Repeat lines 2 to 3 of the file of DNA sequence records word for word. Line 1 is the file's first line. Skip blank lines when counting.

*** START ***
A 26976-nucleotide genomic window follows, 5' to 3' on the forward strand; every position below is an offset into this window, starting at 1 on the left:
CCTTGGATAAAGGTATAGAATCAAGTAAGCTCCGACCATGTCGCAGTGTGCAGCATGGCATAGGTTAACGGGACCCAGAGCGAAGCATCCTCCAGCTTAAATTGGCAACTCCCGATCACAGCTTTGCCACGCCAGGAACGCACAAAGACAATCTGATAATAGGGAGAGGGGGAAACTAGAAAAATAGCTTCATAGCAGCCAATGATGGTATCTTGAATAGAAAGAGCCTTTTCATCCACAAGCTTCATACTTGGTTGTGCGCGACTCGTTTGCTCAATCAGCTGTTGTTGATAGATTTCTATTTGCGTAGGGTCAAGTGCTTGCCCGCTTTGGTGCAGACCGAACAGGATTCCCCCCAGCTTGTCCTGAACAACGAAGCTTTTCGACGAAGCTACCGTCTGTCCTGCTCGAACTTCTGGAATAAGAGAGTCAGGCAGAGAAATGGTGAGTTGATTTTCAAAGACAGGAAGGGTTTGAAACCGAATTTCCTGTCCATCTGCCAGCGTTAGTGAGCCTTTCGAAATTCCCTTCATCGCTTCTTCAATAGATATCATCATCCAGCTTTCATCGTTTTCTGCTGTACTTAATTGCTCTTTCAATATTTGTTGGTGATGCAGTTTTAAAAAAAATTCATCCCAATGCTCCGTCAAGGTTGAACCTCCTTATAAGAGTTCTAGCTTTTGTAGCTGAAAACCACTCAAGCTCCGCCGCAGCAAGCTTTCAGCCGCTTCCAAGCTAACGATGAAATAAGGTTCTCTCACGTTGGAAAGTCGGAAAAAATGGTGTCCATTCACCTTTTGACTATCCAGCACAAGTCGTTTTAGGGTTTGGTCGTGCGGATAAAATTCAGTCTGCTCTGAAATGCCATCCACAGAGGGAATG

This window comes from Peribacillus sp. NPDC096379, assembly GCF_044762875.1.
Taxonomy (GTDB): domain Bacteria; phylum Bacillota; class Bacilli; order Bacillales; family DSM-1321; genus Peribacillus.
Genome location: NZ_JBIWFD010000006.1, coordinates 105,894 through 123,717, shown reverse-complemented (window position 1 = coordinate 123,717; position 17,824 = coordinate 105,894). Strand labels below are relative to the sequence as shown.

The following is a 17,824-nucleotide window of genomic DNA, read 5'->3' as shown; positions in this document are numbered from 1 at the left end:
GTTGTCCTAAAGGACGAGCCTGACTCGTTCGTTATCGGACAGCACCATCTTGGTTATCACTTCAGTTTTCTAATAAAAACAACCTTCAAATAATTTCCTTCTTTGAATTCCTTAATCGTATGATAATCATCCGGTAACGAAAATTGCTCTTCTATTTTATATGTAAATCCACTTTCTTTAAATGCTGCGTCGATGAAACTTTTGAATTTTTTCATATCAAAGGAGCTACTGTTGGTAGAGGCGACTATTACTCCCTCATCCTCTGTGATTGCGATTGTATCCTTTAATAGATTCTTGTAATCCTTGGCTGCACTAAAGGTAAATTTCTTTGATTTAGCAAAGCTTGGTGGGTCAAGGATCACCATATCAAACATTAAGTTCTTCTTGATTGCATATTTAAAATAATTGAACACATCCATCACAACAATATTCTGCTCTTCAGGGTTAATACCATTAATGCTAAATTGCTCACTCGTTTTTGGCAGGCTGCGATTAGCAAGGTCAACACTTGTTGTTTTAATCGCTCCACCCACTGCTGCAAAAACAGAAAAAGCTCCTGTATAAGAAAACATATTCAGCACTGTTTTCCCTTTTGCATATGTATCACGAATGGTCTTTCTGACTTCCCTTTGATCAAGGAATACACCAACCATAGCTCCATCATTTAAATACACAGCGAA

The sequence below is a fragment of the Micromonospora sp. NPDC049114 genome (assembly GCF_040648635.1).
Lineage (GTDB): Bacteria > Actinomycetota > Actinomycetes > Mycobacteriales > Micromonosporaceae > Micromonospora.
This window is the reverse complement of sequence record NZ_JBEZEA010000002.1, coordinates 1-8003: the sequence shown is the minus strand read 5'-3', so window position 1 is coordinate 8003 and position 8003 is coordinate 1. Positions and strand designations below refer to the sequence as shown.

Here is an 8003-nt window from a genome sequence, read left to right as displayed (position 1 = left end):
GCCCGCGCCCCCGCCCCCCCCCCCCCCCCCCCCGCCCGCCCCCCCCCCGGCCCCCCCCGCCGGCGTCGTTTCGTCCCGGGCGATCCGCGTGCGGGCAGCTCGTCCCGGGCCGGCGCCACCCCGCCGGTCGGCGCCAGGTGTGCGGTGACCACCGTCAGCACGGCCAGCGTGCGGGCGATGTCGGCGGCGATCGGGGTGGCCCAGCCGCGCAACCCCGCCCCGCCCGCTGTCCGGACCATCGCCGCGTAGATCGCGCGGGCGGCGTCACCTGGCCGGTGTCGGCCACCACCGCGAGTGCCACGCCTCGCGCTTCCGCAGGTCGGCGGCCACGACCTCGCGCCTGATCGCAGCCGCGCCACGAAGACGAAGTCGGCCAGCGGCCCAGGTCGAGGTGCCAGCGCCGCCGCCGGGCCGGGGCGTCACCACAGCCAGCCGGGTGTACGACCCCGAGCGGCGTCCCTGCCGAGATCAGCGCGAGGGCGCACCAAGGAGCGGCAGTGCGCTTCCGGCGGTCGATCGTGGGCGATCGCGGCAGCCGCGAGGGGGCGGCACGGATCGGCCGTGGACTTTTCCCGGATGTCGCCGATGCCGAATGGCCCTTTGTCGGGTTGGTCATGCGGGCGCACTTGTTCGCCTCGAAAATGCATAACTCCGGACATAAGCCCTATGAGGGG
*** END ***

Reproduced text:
CCTTGGATAAAGGTATAGAATCAAGTAAGCTCCGACCATGTCGCAGTGTGCAGCATGGCATAGGTTAACGGGACCCAGAGCGAAGCATCCTCCAGCTTAAATTGGCAACTCCCGATCACAGCTTTGCCACGCCAGGAACGCACAAAGACAATCTGATAATAGGGAGAGGGGGAAACTAGAAAAATAGCTTCATAGCAGCCAATGATGGTATCTTGAATAGAAAGAGCCTTTTCATCCACAAGCTTCATACTTGGTTGTGCGCGACTCGTTTGCTCAATCAGCTGTTGTTGATAGATTTCTATTTGCGTAGGGTCAAGTGCTTGCCCGCTTTGGTGCAGACCGAACAGGATTCCCCCCAGCTTGTCCTGAACAACGAAGCTTTTCGACGAAGCTACCGTCTGTCCTGCTCGAACTTCTGGAATAAGAGAGTCAGGCAGAGAAATGGTGAGTTGATTTTCAAAGACAGGAAGGGTTTGAAACCGAATTTCCTGTCCATCTGCCAGCGTTAGTGAGCCTTTCGAAATTCCCTTCATCGCTTCTTCAATAGATATCATCATCCAGCTTTCATCGTTTTCTGCTGTACTTAATTGCTCTTTCAATATTTGTTGGTGATGCAGTTTTAAAAAAAATTCATCCCAATGCTCCGTCAAGGTTGAACCTCCTTATAAGAGTTCTAGCTTTTGTAGCTGAAAACCACTCAAGCTCCGCCGCAGCAAGCTTTCAGCCGCTTCCAAGCTAACGATGAAATAAGGTTCTCTCACGTTGGAAAGTCGGAAAAAATGGTGTCCATTCACCTTTTGACTATCCAGCACAAGTCGTTTTAGGGTTTGGTCGTGCGGATAAAATTCAGTCTGCTCTGAAATGCCATCCACAGAGGGAATG

This window comes from Peribacillus sp. NPDC096379, assembly GCF_044762875.1.